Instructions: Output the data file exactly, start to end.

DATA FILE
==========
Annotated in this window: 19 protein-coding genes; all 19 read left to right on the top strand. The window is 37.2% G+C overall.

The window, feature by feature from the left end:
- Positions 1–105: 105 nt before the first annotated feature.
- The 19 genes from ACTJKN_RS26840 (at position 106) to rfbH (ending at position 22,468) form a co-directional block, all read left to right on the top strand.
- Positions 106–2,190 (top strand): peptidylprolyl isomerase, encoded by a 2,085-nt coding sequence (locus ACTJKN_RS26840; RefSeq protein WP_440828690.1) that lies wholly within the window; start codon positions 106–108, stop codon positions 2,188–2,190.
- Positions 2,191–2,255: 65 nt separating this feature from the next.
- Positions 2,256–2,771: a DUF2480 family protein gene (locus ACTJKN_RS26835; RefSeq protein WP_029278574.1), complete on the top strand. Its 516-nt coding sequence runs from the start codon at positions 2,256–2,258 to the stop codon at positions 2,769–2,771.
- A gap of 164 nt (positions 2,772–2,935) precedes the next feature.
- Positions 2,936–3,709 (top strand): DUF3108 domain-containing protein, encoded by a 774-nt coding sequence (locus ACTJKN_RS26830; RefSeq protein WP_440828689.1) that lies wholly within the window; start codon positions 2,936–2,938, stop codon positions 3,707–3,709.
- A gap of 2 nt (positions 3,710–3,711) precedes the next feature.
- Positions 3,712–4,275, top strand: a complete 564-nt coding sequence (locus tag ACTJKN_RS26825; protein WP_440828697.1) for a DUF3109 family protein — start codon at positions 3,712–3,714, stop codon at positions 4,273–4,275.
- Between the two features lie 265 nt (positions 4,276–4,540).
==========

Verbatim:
Annotated in this window: 19 protein-coding genes; all 19 read left to right on the top strand. The window is 37.2% G+C overall.

The window, feature by feature from the left end:
- Positions 1–105: 105 nt before the first annotated feature.
- The 19 genes from ACTJKN_RS26840 (at position 106) to rfbH (ending at position 22,468) form a co-directional block, all read left to right on the top strand.
- Positions 106–2,190 (top strand): peptidylprolyl isomerase, encoded by a 2,085-nt coding sequence (locus ACTJKN_RS26840; RefSeq protein WP_440828690.1) that lies wholly within the window; start codon positions 106–108, stop codon positions 2,188–2,190.
- Positions 2,191–2,255: 65 nt separating this feature from the next.
- Positions 2,256–2,771: a DUF2480 family protein gene (locus ACTJKN_RS26835; RefSeq protein WP_029278574.1), complete on the top strand. Its 516-nt coding sequence runs from the start codon at positions 2,256–2,258 to the stop codon at positions 2,769–2,771.
- A gap of 164 nt (positions 2,772–2,935) precedes the next feature.
- Positions 2,936–3,709 (top strand): DUF3108 domain-containing protein, encoded by a 774-nt coding sequence (locus ACTJKN_RS26830; RefSeq protein WP_440828689.1) that lies wholly within the window; start codon positions 2,936–2,938, stop codon positions 3,707–3,709.
- A gap of 2 nt (positions 3,710–3,711) precedes the next feature.
- Positions 3,712–4,275, top strand: a complete 564-nt coding sequence (locus tag ACTJKN_RS26825; protein WP_440828697.1) for a DUF3109 family protein — start codon at positions 3,712–3,714, stop codon at positions 4,273–4,275.
- Between the two features lie 265 nt (positions 4,276–4,540).